Why You May Not Want to Be an Executor

Being asked to be an executor is an honor you might want to pass up.

Settling an estate typically involves tracking down and appraising assets, paying bills and creditors, filing final tax returns and distributing whatever’s left to the heirs. At best, the process is time-consuming. At worst, it takes hundreds of hours, exposes you to lawsuits and thrusts you into the middle of family fights.

Robert Braglia of New York, a certified financial planner, was executor of an estate where the woman disowned three of her four children and left most of her money to just one of her many grandchildren. That could have caused an uproar even if the family got along, which it didn’t: Two of the woman’s children were fighting over the woman’s ashes before she actually died.

“Even without conflicts — which there always are — it is an enormous job,” Braglia says.

Before you agree to take on this role, be clear on what’s involved.

You could be doing it for many months

The time involved in settling an estate varies enormously. A small estate with few debts might be distributed within six to 12 months. It may take years to finalize a large estate with contentious heirs, lots of creditors or assets that are difficult to value, such as a business or rare collectibles.

A survey by EstateExec, an online tool for executors, found the typical estate took about 16 months to settle and required 570 hours of effort. The largest estates, worth $5 million or more, took 42 months and 1,167 hours to complete.

That doesn’t necessarily mean the executor has to put in that many hours, says CFP Russ Weiss of Doylestown, Pennsylvania. An executor can use some of the estate’s funds to hire an attorney and other help that could be more efficient than trying to figure everything out on their own.

“If you have other professionals involved — an attorney, a CPA, an investment person or wealth advisor — they’re doing most of the heavy lifting,” Weiss says. “Executors are like the quarterback in the administration of the estate.”

Executors may also collect a fee, with the amount depending on state law or what’s specified in the estate documents.

You might have a tough time finding assets

Even with help, executors should expect to spend many hours finding documents, inventorying assets and debts, arranging appraisals, communicating with financial institutions and government agencies, managing property and keeping careful records. If the estate includes a home, the house may have to be emptied of possessions and readied for sale.

The less organized the estate, the more time it may take to track down assets. EstateExec CEO Dan Stickel said his father, who died at 69, rented multiple storage sheds without telling his children where they were. Finding the various backyard sheds was challenging enough, but then they had to sort through the dusty contents. Those included piles of newspapers, battered furniture and several bars of silver bullion hidden under a dirty tarp.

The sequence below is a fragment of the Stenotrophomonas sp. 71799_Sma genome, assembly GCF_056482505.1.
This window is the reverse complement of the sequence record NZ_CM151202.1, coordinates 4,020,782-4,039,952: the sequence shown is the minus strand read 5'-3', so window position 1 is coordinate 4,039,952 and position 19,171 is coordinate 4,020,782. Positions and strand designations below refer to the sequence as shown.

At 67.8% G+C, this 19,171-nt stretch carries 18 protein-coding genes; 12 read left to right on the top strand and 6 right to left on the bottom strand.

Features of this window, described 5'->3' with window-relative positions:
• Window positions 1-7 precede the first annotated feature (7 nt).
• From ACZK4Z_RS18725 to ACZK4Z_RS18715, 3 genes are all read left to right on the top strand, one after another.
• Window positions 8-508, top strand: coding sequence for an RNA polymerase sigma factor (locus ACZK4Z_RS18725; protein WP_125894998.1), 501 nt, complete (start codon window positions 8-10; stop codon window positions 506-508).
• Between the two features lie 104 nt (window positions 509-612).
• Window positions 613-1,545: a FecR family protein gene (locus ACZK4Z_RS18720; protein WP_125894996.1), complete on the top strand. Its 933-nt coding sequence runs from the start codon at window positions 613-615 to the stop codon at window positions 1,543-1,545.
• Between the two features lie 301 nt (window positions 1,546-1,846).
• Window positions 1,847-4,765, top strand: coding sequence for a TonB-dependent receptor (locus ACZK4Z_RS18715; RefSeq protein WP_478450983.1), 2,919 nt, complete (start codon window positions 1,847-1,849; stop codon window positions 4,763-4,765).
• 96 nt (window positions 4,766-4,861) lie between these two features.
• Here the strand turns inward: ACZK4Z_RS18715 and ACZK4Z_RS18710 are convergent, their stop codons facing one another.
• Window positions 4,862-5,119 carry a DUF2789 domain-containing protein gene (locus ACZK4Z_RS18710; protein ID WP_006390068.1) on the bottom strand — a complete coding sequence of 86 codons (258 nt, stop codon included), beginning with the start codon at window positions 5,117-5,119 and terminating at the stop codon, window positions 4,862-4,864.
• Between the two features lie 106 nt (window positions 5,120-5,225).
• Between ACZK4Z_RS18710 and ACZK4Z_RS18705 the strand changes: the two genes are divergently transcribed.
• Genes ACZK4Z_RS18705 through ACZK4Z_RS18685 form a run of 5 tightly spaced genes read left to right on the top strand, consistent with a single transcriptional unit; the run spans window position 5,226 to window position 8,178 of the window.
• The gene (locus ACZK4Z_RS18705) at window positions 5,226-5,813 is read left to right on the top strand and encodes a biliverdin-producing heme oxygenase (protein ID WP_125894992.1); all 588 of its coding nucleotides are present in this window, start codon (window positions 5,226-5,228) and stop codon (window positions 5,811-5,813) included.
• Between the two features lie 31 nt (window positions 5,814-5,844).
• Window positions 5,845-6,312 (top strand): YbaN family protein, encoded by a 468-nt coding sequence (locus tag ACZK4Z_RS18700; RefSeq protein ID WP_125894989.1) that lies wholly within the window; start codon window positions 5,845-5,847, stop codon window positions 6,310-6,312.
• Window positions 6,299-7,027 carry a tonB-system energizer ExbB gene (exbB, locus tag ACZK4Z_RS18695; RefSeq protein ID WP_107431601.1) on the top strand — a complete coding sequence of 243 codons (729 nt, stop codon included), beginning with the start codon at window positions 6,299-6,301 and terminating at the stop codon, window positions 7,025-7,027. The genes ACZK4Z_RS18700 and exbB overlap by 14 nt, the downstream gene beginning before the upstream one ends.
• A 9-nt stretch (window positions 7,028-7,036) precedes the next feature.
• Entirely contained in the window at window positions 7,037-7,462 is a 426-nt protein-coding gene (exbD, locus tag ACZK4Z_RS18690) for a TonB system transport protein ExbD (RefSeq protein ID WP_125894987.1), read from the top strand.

Even then, they missed something. The auction company Stickel hired to dispose of the rest of the sheds’ contents found a box containing $30,000 in savings bonds. Fortunately, the company returned the bonds to the family.

You could be sued

Executors have a fiduciary duty to the beneficiaries, which means the executor is required to put the beneficiaries’ interests first. People are typically advised to choose executors who are responsible, honest, diligent and impartial.

“It’s an honor. If somebody asks you, it’s to say, ‘I trust you, and I trust you implicitly that you will handle my affairs in a way that’s fair,’” Weiss says.

But the fiduciary duty comes with potential legal and financial consequences. Executors can be held personally responsible for mistakes and other problems. For example, one child may remove items from a parent’s home that are bequeathed to another child. The heir whose items were taken could sue the executor for failing to secure the home.

Executors also may have to make judgment calls, such as whether to spend the estate’s money to fix up a house for sale and if so, how much. Unhappy heirs can sue over those decisions, as well.

Given everything that can go wrong and the time commitment, people should think carefully about whether they really want the job before agreeing to be an executor, says CFP Kate Gregory of Huntington Beach, California, who has settled both her mother’s and her husband’s estates.